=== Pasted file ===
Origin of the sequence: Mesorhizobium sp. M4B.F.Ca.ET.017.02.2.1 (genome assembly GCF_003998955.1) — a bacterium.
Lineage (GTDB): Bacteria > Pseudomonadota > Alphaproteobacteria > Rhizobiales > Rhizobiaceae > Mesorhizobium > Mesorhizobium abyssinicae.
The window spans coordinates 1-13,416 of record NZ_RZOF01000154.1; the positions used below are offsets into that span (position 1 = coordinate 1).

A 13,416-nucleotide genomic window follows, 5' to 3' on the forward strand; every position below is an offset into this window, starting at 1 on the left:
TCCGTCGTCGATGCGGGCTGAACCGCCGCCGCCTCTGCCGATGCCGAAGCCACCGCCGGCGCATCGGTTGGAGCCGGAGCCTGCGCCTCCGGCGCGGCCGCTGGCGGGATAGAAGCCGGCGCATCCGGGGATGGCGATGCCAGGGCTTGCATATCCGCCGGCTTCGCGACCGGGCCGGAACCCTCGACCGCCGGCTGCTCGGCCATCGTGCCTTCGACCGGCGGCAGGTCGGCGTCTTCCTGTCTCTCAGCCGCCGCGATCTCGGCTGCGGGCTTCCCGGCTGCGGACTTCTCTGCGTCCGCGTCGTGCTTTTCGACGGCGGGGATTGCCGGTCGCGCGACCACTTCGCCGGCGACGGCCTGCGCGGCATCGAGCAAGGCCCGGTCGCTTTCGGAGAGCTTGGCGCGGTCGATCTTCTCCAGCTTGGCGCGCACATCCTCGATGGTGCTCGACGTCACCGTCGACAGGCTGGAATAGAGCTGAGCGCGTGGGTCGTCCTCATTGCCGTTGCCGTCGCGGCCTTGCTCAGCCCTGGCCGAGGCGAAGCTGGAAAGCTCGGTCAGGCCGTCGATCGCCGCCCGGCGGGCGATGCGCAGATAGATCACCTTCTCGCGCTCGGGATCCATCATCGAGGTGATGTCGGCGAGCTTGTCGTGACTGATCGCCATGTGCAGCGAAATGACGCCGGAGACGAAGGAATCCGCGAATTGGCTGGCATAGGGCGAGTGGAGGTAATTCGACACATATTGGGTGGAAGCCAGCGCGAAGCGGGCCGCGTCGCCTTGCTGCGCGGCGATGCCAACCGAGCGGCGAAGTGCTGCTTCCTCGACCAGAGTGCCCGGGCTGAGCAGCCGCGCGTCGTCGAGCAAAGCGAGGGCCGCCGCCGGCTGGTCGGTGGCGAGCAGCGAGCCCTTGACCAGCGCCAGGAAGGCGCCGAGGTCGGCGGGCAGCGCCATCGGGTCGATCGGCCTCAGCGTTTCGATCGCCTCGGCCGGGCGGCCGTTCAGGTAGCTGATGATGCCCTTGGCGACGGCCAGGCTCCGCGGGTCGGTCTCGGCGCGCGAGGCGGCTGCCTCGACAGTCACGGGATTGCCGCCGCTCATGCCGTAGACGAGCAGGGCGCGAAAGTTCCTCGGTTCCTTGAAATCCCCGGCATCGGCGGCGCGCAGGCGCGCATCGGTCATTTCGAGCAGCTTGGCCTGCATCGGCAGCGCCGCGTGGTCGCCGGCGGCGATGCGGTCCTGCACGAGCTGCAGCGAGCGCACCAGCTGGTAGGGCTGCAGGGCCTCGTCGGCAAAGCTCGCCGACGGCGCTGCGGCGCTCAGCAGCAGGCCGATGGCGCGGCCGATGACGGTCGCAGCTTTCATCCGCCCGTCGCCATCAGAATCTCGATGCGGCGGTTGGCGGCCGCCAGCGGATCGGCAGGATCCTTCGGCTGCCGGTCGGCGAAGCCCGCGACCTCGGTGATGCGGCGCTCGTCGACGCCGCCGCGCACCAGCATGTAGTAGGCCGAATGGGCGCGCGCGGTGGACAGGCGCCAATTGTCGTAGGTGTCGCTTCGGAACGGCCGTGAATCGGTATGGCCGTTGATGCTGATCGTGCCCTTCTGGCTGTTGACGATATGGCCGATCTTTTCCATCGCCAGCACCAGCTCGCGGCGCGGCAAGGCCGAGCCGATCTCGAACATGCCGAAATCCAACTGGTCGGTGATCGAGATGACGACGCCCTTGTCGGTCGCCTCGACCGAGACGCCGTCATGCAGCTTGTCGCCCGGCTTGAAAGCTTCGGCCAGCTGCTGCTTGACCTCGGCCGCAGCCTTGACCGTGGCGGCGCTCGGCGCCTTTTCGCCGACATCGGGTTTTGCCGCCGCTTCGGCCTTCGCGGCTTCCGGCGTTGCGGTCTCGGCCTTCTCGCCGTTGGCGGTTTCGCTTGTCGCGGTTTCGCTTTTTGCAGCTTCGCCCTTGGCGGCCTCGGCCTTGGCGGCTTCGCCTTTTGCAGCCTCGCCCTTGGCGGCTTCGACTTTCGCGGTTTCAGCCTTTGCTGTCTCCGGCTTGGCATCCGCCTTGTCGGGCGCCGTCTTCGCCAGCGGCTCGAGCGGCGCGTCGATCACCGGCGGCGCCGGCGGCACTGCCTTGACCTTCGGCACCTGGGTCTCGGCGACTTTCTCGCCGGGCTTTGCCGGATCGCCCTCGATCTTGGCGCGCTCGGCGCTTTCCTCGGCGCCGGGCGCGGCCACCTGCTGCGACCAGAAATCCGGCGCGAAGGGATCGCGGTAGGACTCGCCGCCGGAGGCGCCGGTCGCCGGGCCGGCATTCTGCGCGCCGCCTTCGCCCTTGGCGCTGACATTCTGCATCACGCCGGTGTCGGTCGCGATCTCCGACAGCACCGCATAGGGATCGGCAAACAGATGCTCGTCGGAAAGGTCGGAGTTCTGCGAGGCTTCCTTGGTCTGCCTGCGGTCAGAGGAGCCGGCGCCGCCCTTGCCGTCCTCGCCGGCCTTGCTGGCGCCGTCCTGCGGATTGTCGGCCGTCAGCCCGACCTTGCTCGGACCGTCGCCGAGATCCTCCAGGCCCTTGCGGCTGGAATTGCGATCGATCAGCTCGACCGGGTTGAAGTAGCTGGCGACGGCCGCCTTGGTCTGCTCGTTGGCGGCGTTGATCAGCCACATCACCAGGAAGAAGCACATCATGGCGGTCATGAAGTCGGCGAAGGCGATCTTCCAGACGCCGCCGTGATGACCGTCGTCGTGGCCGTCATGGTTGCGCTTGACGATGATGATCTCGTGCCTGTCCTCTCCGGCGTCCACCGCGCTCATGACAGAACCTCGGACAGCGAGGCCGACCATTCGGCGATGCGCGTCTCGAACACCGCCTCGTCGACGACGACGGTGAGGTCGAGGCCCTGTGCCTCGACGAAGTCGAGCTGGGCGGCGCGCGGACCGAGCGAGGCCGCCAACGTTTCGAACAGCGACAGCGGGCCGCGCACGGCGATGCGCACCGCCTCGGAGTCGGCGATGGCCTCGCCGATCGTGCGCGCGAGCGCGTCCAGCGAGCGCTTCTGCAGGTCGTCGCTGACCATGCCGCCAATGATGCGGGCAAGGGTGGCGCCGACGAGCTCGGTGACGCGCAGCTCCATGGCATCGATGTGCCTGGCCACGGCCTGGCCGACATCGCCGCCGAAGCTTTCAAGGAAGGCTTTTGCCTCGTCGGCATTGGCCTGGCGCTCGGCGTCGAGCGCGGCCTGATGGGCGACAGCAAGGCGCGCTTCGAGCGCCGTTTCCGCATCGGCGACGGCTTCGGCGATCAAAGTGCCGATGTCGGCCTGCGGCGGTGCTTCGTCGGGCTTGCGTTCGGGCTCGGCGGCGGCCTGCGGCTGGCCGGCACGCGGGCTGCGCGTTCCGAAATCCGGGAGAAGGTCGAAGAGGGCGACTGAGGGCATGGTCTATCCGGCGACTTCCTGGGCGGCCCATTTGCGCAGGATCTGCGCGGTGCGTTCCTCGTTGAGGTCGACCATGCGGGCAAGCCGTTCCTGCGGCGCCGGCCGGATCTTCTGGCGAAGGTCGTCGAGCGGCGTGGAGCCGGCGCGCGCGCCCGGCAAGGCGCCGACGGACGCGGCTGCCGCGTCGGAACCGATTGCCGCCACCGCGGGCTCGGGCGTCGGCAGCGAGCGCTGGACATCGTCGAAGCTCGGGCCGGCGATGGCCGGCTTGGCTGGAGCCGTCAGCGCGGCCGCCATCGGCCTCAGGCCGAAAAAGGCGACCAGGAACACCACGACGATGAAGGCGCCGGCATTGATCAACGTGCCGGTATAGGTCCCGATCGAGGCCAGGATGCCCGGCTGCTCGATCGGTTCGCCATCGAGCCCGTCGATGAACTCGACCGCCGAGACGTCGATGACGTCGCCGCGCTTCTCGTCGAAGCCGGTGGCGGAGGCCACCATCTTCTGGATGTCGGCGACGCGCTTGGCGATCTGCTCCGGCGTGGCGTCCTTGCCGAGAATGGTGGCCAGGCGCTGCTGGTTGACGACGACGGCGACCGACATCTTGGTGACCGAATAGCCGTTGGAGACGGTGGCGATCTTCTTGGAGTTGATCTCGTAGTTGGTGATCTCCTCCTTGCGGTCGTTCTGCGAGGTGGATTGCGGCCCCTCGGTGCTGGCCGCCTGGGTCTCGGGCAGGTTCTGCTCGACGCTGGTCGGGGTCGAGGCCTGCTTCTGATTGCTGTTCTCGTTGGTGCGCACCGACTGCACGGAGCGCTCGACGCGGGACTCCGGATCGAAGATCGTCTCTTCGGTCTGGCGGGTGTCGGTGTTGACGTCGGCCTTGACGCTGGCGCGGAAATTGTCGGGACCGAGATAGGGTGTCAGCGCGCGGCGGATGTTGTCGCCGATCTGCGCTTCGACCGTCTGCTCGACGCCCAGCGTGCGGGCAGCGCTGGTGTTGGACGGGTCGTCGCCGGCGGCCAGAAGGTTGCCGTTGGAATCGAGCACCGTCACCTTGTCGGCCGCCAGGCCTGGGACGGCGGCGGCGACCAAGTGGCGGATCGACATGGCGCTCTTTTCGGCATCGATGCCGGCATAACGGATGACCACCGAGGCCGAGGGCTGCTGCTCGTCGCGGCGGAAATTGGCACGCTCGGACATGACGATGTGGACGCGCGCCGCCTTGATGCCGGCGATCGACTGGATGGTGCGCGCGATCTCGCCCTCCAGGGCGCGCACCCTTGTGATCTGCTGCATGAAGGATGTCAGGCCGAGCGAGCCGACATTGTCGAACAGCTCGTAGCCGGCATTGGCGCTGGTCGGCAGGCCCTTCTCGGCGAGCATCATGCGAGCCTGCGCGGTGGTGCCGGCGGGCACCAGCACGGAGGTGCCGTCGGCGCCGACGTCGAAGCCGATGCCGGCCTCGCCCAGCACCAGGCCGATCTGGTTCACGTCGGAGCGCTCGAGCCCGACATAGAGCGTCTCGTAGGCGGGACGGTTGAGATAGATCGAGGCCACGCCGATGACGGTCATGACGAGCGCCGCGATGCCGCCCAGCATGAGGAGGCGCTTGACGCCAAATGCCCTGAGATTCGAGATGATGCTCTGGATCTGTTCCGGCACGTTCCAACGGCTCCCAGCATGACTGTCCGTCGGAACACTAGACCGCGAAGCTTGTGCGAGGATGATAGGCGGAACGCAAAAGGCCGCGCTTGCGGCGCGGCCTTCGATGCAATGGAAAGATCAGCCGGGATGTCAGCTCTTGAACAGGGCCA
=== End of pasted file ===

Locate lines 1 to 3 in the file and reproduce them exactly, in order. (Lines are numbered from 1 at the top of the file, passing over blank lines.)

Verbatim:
Origin of the sequence: Mesorhizobium sp. M4B.F.Ca.ET.017.02.2.1 (genome assembly GCF_003998955.1) — a bacterium.
Lineage (GTDB): Bacteria > Pseudomonadota > Alphaproteobacteria > Rhizobiales > Rhizobiaceae > Mesorhizobium > Mesorhizobium abyssinicae.
The window spans coordinates 1-13,416 of record NZ_RZOF01000154.1; the positions used below are offsets into that span (position 1 = coordinate 1).